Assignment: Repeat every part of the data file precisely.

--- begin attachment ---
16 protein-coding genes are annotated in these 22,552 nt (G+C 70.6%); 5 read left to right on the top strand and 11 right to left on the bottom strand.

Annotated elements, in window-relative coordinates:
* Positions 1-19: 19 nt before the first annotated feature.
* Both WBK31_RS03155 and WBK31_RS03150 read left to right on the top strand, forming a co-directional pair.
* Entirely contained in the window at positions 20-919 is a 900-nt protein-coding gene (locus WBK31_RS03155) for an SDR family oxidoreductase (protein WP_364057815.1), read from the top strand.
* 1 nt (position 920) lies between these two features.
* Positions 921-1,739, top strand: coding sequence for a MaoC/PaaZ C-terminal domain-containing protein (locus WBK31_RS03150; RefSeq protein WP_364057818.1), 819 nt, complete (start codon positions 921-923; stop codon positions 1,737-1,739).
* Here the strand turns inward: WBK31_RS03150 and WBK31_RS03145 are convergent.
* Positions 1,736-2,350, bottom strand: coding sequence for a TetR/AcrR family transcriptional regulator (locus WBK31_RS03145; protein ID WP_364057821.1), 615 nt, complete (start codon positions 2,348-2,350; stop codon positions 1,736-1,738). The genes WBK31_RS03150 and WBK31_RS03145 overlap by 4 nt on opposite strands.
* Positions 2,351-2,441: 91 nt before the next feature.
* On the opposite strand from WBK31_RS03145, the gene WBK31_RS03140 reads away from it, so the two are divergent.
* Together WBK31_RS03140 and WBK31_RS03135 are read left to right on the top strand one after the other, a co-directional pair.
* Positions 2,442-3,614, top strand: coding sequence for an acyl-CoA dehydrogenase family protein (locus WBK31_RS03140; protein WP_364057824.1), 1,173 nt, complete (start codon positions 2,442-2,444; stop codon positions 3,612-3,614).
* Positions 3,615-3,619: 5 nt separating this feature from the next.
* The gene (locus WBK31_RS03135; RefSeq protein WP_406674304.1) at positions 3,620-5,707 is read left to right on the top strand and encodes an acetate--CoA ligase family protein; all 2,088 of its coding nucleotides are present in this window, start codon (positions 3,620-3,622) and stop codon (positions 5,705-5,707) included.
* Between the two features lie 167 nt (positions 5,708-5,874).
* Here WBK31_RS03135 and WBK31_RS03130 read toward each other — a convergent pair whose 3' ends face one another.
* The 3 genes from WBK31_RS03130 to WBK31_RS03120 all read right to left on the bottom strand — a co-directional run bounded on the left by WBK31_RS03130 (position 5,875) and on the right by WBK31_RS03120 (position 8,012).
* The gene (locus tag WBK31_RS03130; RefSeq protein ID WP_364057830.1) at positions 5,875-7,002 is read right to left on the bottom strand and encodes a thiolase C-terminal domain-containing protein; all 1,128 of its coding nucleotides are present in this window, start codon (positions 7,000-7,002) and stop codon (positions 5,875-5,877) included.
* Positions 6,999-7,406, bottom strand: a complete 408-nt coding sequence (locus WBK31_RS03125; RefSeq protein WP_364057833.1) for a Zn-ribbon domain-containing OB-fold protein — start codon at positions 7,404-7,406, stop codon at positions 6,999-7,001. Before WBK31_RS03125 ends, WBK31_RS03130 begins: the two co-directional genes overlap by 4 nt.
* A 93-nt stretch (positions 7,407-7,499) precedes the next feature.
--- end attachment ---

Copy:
16 protein-coding genes are annotated in these 22,552 nt (G+C 70.6%); 5 read left to right on the top strand and 11 right to left on the bottom strand.

Annotated elements, in window-relative coordinates:
* Positions 1-19: 19 nt before the first annotated feature.
* Both WBK31_RS03155 and WBK31_RS03150 read left to right on the top strand, forming a co-directional pair.
* Entirely contained in the window at positions 20-919 is a 900-nt protein-coding gene (locus WBK31_RS03155) for an SDR family oxidoreductase (protein WP_364057815.1), read from the top strand.
* 1 nt (position 920) lies between these two features.
* Positions 921-1,739, top strand: coding sequence for a MaoC/PaaZ C-terminal domain-containing protein (locus WBK31_RS03150; RefSeq protein WP_364057818.1), 819 nt, complete (start codon positions 921-923; stop codon positions 1,737-1,739).
* Here the strand turns inward: WBK31_RS03150 and WBK31_RS03145 are convergent.
* Positions 1,736-2,350, bottom strand: coding sequence for a TetR/AcrR family transcriptional regulator (locus WBK31_RS03145; protein ID WP_364057821.1), 615 nt, complete (start codon positions 2,348-2,350; stop codon positions 1,736-1,738). The genes WBK31_RS03150 and WBK31_RS03145 overlap by 4 nt on opposite strands.
* Positions 2,351-2,441: 91 nt before the next feature.
* On the opposite strand from WBK31_RS03145, the gene WBK31_RS03140 reads away from it, so the two are divergent.
* Together WBK31_RS03140 and WBK31_RS03135 are read left to right on the top strand one after the other, a co-directional pair.
* Positions 2,442-3,614, top strand: coding sequence for an acyl-CoA dehydrogenase family protein (locus WBK31_RS03140; protein WP_364057824.1), 1,173 nt, complete (start codon positions 2,442-2,444; stop codon positions 3,612-3,614).
* Positions 3,615-3,619: 5 nt separating this feature from the next.
* The gene (locus WBK31_RS03135; RefSeq protein WP_406674304.1) at positions 3,620-5,707 is read left to right on the top strand and encodes an acetate--CoA ligase family protein; all 2,088 of its coding nucleotides are present in this window, start codon (positions 3,620-3,622) and stop codon (positions 5,705-5,707) included.
* Between the two features lie 167 nt (positions 5,708-5,874).
* Here WBK31_RS03135 and WBK31_RS03130 read toward each other — a convergent pair whose 3' ends face one another.
* The 3 genes from WBK31_RS03130 to WBK31_RS03120 all read right to left on the bottom strand — a co-directional run bounded on the left by WBK31_RS03130 (position 5,875) and on the right by WBK31_RS03120 (position 8,012).
* The gene (locus tag WBK31_RS03130; RefSeq protein ID WP_364057830.1) at positions 5,875-7,002 is read right to left on the bottom strand and encodes a thiolase C-terminal domain-containing protein; all 1,128 of its coding nucleotides are present in this window, start codon (positions 7,000-7,002) and stop codon (positions 5,875-5,877) included.
* Positions 6,999-7,406, bottom strand: a complete 408-nt coding sequence (locus WBK31_RS03125; RefSeq protein WP_364057833.1) for a Zn-ribbon domain-containing OB-fold protein — start codon at positions 7,404-7,406, stop codon at positions 6,999-7,001. Before WBK31_RS03125 ends, WBK31_RS03130 begins: the two co-directional genes overlap by 4 nt.
* A 93-nt stretch (positions 7,407-7,499) precedes the next feature.